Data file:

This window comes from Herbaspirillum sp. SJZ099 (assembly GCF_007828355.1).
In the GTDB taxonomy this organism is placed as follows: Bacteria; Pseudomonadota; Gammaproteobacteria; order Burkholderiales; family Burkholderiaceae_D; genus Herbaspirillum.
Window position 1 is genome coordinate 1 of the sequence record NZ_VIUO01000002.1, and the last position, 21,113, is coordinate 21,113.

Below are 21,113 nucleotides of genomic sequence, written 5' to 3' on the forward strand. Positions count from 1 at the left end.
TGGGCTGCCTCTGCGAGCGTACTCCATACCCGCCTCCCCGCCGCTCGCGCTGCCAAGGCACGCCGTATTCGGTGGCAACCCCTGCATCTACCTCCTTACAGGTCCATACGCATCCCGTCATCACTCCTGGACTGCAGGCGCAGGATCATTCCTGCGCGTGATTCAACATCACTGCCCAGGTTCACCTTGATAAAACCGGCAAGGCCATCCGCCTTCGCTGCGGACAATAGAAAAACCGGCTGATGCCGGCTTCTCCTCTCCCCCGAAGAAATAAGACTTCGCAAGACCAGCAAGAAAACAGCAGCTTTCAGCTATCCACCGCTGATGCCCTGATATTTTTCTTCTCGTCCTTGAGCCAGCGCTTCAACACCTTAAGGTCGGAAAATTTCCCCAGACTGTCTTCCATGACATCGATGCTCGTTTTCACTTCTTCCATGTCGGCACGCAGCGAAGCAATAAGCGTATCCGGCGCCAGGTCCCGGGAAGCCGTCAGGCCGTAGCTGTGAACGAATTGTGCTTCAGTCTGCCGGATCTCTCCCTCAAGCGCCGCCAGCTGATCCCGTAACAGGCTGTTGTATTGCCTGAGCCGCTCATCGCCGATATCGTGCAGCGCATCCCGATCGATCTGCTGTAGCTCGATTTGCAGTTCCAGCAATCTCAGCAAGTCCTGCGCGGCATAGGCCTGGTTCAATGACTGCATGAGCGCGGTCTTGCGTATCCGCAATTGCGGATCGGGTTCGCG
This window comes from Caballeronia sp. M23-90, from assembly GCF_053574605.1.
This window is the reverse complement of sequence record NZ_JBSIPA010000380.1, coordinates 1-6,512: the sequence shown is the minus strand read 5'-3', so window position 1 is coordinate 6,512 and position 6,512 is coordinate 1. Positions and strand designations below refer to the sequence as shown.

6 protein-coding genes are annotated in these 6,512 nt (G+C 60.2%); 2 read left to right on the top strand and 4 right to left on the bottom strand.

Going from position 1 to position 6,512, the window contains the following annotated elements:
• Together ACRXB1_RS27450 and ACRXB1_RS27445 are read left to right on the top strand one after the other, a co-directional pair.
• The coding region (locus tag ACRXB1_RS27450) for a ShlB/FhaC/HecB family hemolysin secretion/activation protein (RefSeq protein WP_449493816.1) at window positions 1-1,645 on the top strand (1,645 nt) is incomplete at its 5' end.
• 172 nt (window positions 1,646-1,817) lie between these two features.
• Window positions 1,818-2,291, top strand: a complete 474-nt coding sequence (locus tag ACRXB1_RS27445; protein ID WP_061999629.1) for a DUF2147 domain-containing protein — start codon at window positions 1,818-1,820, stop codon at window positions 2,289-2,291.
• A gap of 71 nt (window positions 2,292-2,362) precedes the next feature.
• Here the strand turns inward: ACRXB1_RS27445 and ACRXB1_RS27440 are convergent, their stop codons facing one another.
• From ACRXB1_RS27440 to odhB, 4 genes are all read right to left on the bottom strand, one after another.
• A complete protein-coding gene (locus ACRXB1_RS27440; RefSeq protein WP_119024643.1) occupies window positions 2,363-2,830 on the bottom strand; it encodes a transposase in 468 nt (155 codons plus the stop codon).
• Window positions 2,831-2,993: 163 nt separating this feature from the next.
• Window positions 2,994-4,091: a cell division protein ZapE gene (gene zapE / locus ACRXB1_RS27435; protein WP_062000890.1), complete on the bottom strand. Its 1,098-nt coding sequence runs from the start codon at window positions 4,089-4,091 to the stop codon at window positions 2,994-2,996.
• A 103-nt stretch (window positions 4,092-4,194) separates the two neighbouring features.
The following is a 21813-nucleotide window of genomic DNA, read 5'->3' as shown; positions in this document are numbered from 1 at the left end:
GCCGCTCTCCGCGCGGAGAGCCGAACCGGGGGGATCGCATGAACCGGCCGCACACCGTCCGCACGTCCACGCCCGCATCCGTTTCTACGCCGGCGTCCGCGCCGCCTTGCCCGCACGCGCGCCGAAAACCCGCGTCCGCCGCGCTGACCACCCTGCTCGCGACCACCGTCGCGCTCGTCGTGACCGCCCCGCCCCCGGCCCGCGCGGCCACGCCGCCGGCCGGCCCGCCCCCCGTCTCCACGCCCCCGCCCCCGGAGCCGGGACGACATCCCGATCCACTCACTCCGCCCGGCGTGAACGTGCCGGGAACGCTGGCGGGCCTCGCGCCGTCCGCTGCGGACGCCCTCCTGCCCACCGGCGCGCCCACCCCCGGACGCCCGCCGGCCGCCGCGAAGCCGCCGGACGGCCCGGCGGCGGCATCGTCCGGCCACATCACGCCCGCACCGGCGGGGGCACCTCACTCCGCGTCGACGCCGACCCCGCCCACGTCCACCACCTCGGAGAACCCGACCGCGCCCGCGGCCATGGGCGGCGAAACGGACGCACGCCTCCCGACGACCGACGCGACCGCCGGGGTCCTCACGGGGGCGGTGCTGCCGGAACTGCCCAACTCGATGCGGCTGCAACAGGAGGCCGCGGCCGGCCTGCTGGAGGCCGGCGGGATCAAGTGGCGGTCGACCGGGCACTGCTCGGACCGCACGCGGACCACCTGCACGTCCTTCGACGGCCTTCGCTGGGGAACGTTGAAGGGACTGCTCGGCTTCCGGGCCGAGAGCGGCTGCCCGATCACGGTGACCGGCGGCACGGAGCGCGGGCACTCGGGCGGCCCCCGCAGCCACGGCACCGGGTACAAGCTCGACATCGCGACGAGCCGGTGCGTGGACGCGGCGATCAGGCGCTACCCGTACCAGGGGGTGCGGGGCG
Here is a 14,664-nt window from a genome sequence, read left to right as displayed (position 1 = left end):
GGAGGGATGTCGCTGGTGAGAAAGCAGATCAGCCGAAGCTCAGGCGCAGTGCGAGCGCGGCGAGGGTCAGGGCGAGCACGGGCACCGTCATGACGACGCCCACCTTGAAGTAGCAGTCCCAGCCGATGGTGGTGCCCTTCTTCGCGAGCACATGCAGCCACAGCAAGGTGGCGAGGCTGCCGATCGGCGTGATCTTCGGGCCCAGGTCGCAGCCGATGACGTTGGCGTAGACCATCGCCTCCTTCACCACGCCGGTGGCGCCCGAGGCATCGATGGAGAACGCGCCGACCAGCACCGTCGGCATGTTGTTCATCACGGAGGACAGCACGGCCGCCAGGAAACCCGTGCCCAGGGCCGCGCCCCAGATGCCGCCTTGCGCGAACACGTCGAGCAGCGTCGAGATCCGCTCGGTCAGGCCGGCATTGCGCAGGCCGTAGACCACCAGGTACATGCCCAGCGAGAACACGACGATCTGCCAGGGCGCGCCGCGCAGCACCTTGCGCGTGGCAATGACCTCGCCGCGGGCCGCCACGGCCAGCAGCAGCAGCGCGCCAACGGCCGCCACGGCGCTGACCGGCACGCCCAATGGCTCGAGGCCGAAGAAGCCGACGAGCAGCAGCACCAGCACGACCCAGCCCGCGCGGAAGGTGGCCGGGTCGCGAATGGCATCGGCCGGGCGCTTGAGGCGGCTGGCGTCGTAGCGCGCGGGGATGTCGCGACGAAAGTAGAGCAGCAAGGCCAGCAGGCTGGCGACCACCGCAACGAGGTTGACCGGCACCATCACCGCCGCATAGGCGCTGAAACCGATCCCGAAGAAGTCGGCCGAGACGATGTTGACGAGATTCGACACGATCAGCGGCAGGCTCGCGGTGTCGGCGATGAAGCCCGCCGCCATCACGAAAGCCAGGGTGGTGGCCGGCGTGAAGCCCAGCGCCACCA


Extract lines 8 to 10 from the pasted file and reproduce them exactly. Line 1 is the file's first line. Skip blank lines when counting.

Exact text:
6 protein-coding genes are annotated in these 6,512 nt (G+C 60.2%); 2 read left to right on the top strand and 4 right to left on the bottom strand.

Going from position 1 to position 6,512, the window contains the following annotated elements:
• Together ACRXB1_RS27450 and ACRXB1_RS27445 are read left to right on the top strand one after the other, a co-directional pair.